• Under this system, the tax on capital gains is levied when an asset is sold for a profit. This allows owners of capital assets to defer receiving capital gains. A wealth tax would apply to capital assets that are held by the taxpayer on an accrual basis (e., the value of the assets would be “marked to market”), before the gain is realized.
  • A wealth tax would reduce the revenue now generated by the income tax. It would also affect the tax policies of state and local governments, which rely heavily on property taxes and also apply their own tax on the income earned by their residents.

Arguments in Favor of a Tax on Wealth

Many leading economists favor a tax on wealth as the most effective way to stop the exponential growth in the wealth of the world’s richest people at the expense of low-income and middle-income earners. Wealth tax proponents include Joseph E. Stiglitz, who won a Nobel Prize in Economics, and Thomas Piketty, author of the best-selling Capital in the Twenty-First Century.

Proponents of a wealth tax believe such a tax is necessary to counteract the transfer of wealth in recent decades from the lowest-earning 90% of the population to the highest-earning 10% of the population, and especially the top 1% and .01%.

  • Figures compiled by the US Congressional Budget Office show that between 1979 and 2016, the top 1% of US households increased their income by 226% after transfers and taxes.
  • Over the same period, the middle 60% of households saw their income increase by 47%, and the bottom 20% of households increased their income by 85%.
  • The 2017 Tax Cuts and Jobs Act reduced the maximum income tax rate on capital gains and dividends from 37% to 20%. The Joint Committee on Taxation estimates that 61% of the benefit from this change will go to the top 1% of households. (The law also reduced the corporate tax rate from 35% to 21%, which some view to primarily benefit wealthy shareholders.)

Advocates of a wealth tax argue that it is the most effective way to equalize the tax burden that in recent decades has fallen increasingly on poor and middle-class people and less on wealthy people.

  • A wealth tax would make the tax code fairer to all taxpayers by enhancing its progressivity, according to proponents. Research published by the Brookings Institution reports that if a wealth tax were applied to households worth $50 million or more, it would affect only 75,000 households, or 0.06% of all households in the US.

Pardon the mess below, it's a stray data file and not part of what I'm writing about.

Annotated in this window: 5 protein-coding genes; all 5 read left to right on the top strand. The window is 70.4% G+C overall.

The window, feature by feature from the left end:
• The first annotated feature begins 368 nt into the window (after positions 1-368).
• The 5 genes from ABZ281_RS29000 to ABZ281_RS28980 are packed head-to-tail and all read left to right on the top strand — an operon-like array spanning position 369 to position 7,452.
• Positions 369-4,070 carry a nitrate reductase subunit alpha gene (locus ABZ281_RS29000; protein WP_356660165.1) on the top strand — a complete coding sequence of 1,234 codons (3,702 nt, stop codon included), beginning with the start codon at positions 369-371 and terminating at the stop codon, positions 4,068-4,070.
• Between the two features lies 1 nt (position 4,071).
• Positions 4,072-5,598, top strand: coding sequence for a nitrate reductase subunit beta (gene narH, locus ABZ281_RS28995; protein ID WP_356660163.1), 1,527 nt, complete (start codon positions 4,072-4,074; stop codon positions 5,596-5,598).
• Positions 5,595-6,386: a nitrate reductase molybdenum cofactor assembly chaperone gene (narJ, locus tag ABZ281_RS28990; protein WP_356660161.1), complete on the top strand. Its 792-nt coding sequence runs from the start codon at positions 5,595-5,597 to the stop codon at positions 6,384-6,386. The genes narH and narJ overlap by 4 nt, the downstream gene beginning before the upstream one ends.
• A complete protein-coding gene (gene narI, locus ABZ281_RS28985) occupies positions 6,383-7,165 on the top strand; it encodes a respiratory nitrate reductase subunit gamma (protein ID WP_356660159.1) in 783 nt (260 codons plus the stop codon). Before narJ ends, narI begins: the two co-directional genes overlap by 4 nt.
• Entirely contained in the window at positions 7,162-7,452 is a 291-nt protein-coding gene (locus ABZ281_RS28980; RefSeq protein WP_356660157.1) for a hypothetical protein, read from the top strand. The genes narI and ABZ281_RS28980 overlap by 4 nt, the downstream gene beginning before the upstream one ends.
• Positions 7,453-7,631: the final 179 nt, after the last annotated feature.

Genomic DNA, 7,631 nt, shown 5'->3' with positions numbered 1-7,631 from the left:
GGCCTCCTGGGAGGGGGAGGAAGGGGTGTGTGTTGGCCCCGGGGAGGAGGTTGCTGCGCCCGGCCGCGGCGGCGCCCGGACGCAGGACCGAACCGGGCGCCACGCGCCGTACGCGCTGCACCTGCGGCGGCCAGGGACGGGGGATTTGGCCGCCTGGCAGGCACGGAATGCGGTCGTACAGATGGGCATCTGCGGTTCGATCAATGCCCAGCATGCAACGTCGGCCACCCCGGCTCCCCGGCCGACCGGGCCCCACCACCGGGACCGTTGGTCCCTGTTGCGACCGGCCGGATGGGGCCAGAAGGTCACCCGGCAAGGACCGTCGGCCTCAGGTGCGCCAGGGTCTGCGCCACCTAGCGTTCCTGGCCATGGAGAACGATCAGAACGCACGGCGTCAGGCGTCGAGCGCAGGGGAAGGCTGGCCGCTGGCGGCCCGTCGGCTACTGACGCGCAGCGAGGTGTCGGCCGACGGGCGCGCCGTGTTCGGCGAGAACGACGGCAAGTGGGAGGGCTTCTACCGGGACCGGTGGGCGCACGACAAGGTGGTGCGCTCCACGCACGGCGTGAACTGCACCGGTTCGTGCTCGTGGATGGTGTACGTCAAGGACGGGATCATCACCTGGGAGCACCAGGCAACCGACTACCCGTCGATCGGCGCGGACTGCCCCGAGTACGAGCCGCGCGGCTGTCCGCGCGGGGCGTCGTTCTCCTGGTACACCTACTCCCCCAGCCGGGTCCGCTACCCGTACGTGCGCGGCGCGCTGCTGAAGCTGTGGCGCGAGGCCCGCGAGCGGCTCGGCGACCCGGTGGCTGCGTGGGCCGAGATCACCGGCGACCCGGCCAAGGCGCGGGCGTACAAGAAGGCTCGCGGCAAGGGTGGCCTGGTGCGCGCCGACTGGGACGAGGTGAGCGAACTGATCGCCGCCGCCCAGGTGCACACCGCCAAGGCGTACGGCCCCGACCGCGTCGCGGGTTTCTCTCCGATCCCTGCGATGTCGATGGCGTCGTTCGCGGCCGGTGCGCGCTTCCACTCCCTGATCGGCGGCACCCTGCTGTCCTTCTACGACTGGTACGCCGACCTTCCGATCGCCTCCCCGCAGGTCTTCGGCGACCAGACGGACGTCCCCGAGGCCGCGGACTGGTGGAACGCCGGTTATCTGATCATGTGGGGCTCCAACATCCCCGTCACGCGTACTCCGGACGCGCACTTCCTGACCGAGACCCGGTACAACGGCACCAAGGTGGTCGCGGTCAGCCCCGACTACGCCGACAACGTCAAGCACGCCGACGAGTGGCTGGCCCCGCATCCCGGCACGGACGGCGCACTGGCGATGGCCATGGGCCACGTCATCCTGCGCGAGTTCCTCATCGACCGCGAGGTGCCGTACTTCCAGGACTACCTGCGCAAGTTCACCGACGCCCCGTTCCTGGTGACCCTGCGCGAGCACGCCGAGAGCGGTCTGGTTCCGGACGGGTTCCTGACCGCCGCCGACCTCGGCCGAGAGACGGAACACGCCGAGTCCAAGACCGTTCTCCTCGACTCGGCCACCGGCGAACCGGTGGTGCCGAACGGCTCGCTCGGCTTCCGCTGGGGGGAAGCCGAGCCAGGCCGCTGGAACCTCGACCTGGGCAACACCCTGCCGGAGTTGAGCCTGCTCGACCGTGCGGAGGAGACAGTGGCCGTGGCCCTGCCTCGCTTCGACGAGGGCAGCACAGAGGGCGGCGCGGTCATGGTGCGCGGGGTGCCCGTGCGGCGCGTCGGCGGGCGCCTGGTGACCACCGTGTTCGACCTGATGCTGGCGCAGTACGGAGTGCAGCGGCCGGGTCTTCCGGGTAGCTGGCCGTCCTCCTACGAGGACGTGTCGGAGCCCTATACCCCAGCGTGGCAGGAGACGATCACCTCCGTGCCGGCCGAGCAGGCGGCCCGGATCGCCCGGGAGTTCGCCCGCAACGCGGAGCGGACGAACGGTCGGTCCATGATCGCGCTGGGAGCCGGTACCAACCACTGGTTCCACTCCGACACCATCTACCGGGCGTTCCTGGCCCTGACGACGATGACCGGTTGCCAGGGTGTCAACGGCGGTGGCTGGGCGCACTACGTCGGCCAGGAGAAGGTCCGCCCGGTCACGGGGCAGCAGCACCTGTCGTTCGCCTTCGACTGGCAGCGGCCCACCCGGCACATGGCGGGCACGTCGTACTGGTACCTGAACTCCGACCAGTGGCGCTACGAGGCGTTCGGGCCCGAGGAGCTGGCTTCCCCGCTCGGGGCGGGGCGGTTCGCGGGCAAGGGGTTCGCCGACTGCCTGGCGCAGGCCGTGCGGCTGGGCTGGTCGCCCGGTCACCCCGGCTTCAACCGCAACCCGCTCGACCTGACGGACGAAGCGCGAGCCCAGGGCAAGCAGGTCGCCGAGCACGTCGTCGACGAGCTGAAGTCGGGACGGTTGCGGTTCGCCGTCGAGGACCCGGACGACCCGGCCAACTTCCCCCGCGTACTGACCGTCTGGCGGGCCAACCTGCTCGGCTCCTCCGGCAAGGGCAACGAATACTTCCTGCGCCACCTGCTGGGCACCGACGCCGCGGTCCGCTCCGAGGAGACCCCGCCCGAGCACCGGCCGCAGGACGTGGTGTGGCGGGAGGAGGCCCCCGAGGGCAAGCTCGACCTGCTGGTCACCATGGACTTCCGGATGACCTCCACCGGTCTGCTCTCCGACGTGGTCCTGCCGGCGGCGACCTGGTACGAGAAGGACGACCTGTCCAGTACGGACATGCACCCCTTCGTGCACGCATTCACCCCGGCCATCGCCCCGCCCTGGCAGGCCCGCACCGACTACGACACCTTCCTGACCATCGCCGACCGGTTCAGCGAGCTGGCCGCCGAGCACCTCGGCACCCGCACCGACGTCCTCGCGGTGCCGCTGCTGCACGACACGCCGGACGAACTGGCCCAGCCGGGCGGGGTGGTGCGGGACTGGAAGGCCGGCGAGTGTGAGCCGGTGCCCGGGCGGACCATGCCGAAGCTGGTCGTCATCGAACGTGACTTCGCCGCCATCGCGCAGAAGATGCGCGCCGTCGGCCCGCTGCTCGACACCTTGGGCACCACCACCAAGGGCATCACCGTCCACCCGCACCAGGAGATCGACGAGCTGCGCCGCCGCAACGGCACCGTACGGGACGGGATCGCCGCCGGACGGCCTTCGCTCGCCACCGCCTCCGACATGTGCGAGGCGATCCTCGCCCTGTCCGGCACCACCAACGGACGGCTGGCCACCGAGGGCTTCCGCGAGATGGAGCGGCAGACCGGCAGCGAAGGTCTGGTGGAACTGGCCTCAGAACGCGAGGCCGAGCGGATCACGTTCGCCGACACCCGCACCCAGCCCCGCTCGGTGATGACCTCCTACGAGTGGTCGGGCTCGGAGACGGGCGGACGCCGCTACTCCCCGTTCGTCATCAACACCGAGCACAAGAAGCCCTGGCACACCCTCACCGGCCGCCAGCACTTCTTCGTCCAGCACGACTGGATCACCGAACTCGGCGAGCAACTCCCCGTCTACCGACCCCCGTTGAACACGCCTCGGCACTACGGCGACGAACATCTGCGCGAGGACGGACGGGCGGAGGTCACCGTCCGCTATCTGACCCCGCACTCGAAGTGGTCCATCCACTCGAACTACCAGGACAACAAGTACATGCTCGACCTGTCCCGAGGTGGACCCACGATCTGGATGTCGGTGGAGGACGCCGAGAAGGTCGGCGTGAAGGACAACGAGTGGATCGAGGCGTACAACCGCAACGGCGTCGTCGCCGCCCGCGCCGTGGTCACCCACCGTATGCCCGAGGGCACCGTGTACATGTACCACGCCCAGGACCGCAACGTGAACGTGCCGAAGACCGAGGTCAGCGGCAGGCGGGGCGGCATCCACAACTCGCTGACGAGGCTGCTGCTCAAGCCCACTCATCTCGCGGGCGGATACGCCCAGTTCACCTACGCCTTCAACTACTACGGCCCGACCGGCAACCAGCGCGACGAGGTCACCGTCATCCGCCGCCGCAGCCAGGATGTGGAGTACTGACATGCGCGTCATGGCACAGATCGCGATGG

• While estimates vary on the amount of revenue the federal government could raise by levying a wealth tax, researchers estimate that if a wealth tax of 1% had been imposed in 2019 on households worth $50 million or more, it would have raised between $47 billion and $94 billion. This represents 3% of that year’s total federal revenues.
  • Proponents see a wealth tax as a way to minimize the influence the wealthy have on tax policy and other political matters. However, advocates admit that such a tax would likely increase campaign contributions by the wealthy, rather than reducing them, in an effort to repeal the wealth tax.

Arguments Against Wealth Tax

One argument against a wealth tax is the burden and cost of administration. The difficulties in enforcing a wealth tax are shown in the experiences of countries that currently impose a wealth tax or have done so in the past. Three European countries now have a wealth tax in place: Norway, Spain and Switzerland. France and Italy impose a limited form of wealth tax on select assets rather than on a person’s total wealth. However, nine European countries that once had wealth taxes eliminated them due to the high cost of administering the taxes and the cost of the tax to people who own many assets but have little cash, as National Public Radio reports.